Nearly half of Ryanair’s shareholders voted against a pay deal for Michael O’Leary that could hand the chief executive €99m (£80m).
The Irish airline said that just 50.5% of investors voted in favour of the company’s remuneration report.
Mr O’Leary has been awarded 10 million shares which will pay out in five years if he doubles Ryanair’s profit or share price.
Following the vote, a spokesman said it would consult with its investors.
He said: “Ryanair is, and will continue, to consult with its shareholders and we will report back to them over the coming year on how the board will adapt its decision-making to reflect their advice and input on all these topics.”
Mr O’Leary signed a new contract earlier this year to stay on as chief executive until 2024.
Under the deal, his pay and the maximum annual bonus he could receive were both cut in half to €500,000 (£443,592).
Pretax profit drops
He was also granted 10 million share options. These are shares he can acquire for €11.12 and then sell at the market price if Ryanair’s profits hit €2bn in any year up to 2024 or its share price reaches €21 for a period of 28 days from April next year. He would then pocket the difference.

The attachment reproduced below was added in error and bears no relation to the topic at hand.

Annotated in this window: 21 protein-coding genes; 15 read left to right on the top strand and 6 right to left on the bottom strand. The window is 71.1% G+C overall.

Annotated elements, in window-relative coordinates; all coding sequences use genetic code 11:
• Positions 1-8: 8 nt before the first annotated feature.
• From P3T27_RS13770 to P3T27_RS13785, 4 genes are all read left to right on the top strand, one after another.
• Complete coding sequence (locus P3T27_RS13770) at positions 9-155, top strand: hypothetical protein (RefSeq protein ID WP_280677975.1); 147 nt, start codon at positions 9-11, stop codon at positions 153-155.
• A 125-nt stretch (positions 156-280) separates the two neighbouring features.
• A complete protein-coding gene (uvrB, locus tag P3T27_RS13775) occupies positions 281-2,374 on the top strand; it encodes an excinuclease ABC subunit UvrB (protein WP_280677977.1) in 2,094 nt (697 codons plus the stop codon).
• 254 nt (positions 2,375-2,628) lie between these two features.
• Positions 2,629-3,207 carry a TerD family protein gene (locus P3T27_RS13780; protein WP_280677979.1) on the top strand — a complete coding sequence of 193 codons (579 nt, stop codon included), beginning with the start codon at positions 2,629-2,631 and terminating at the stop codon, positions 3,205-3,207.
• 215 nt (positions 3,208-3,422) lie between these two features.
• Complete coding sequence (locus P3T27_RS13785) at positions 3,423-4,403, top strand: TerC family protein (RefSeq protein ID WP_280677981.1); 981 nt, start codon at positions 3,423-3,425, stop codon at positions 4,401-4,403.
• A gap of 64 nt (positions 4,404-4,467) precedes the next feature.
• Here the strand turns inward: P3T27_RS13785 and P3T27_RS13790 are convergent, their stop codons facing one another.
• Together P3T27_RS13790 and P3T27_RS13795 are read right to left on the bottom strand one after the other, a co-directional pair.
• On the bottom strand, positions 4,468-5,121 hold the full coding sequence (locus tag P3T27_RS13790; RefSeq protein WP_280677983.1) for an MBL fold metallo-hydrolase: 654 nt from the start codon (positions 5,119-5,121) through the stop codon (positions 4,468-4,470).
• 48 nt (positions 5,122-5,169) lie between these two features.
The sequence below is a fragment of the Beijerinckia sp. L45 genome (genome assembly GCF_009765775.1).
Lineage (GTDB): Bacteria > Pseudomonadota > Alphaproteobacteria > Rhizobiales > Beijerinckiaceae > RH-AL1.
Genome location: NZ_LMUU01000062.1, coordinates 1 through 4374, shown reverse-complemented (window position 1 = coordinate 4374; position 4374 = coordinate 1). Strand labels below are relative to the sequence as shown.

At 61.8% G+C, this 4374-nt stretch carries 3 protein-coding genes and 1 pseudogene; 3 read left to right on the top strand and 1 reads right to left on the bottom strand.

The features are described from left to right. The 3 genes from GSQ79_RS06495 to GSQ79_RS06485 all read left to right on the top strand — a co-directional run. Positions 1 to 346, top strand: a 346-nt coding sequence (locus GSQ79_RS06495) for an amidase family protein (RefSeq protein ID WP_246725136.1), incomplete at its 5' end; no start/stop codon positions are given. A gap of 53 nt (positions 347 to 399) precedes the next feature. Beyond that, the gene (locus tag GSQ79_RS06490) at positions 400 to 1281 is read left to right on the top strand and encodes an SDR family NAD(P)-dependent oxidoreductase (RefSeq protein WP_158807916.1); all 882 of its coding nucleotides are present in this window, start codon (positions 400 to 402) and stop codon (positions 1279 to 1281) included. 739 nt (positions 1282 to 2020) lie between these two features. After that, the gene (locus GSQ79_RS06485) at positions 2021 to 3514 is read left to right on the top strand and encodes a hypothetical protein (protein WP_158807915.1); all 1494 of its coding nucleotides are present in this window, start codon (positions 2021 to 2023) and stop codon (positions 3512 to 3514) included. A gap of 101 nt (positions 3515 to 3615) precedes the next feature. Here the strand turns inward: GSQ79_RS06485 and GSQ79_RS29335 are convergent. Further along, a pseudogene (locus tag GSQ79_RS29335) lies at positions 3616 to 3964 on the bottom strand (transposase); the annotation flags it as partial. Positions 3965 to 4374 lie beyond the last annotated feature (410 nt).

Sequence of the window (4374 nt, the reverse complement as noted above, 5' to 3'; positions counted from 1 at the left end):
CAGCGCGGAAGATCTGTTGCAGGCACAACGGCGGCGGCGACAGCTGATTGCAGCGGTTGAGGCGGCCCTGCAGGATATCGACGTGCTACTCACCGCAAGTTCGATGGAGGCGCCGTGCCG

The company’s shares are currently trading at €9.84.
Pre-tax profit dropped to €948m in the year to 31 March compared to €1.6bn in the previous 12 months.
Ryanair said Mr O’Leary’s agreement to stay for another five years “gives certainty to our shareholders”. It also noted that his remuneration is “considerably lower than many other European airline chief executives”.
However, a sizeable number of the airline’s shareholders voted against the company’s remuneration report at its annual general meeting (AGM) on Thursday.
A quarter of investors also cast their ballots against reappointment of chairman David Bonderman despite the fact he is stepping down in a year’s time.
Ryanair is facing more strike action this month in a row with pilots over pay and conditions.
The pilots’ union Balpa said its members want the same kind of agreements that exist in other airlines on pensions, loss of licence insurance, maternity benefits allowances and pay.
Ryanair branded earlier strikes as “pointless” as industrial action had not resulted in any flight cancellations.